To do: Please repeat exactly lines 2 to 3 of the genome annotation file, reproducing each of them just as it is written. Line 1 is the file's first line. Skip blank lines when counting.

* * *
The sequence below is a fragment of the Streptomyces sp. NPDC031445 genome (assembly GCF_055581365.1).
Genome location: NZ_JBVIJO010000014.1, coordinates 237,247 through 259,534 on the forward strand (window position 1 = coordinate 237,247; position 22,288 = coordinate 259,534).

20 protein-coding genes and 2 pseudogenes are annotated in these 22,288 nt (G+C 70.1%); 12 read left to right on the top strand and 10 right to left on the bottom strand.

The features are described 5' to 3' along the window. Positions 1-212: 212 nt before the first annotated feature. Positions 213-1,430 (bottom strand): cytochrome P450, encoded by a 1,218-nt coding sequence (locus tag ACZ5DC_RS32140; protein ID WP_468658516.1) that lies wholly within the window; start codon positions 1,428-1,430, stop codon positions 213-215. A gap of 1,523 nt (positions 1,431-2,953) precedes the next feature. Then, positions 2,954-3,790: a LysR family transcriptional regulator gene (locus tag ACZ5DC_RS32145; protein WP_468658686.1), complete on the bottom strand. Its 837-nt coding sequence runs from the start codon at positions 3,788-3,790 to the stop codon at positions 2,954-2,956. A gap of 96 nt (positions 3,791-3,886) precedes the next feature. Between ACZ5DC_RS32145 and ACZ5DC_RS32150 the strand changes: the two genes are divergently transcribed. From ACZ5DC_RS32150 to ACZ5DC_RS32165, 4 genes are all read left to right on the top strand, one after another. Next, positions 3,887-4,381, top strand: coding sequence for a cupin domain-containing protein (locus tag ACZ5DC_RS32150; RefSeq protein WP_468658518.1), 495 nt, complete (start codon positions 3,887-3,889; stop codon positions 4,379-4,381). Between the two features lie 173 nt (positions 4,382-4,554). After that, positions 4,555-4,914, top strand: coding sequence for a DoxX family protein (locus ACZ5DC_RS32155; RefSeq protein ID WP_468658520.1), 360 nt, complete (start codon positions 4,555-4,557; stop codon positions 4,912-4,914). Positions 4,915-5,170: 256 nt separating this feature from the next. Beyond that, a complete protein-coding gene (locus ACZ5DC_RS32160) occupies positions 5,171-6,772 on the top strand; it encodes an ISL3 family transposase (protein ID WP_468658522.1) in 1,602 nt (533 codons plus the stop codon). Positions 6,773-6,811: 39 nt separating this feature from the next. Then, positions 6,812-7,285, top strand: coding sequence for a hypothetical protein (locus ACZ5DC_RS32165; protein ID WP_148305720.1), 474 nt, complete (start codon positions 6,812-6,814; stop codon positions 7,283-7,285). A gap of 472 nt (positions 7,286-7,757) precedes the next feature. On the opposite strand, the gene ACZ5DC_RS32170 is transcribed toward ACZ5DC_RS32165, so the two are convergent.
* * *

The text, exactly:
Genome location: NZ_JBVIJO010000014.1, coordinates 237,247 through 259,534 on the forward strand (window position 1 = coordinate 237,247; position 22,288 = coordinate 259,534).

20 protein-coding genes and 2 pseudogenes are annotated in these 22,288 nt (G+C 70.1%); 12 read left to right on the top strand and 10 right to left on the bottom strand.